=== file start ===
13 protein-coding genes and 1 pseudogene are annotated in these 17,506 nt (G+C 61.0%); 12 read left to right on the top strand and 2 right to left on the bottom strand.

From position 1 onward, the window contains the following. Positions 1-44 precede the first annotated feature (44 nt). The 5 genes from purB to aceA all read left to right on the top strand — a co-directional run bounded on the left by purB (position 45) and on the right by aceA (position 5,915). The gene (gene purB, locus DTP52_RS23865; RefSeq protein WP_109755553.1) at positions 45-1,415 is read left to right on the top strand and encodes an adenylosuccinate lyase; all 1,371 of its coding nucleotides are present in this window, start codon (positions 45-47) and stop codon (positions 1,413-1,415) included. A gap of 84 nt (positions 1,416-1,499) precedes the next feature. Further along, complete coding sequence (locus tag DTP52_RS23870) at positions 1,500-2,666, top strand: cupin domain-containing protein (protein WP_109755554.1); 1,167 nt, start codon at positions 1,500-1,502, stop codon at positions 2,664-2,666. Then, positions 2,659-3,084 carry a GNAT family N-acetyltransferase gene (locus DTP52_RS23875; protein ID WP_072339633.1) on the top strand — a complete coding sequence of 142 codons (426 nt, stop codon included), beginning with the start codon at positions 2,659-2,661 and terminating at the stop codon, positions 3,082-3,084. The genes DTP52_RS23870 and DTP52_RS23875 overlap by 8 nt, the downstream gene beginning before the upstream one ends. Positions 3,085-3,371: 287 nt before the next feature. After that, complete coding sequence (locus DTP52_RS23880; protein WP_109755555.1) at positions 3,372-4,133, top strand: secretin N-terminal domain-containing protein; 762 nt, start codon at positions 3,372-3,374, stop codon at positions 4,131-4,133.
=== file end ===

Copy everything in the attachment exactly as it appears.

13 protein-coding genes and 1 pseudogene are annotated in these 17,506 nt (G+C 61.0%); 12 read left to right on the top strand and 2 right to left on the bottom strand.

From position 1 onward, the window contains the following. Positions 1-44 precede the first annotated feature (44 nt). The 5 genes from purB to aceA all read left to right on the top strand — a co-directional run bounded on the left by purB (position 45) and on the right by aceA (position 5,915). The gene (gene purB, locus DTP52_RS23865; RefSeq protein WP_109755553.1) at positions 45-1,415 is read left to right on the top strand and encodes an adenylosuccinate lyase; all 1,371 of its coding nucleotides are present in this window, start codon (positions 45-47) and stop codon (positions 1,413-1,415) included. A gap of 84 nt (positions 1,416-1,499) precedes the next feature. Further along, complete coding sequence (locus tag DTP52_RS23870) at positions 1,500-2,666, top strand: cupin domain-containing protein (protein WP_109755554.1); 1,167 nt, start codon at positions 1,500-1,502, stop codon at positions 2,664-2,666. Then, positions 2,659-3,084 carry a GNAT family N-acetyltransferase gene (locus DTP52_RS23875; protein ID WP_072339633.1) on the top strand — a complete coding sequence of 142 codons (426 nt, stop codon included), beginning with the start codon at positions 2,659-2,661 and terminating at the stop codon, positions 3,082-3,084. The genes DTP52_RS23870 and DTP52_RS23875 overlap by 8 nt, the downstream gene beginning before the upstream one ends. Positions 3,085-3,371: 287 nt before the next feature. After that, complete coding sequence (locus DTP52_RS23880; protein WP_109755555.1) at positions 3,372-4,133, top strand: secretin N-terminal domain-containing protein; 762 nt, start codon at positions 3,372-3,374, stop codon at positions 4,131-4,133.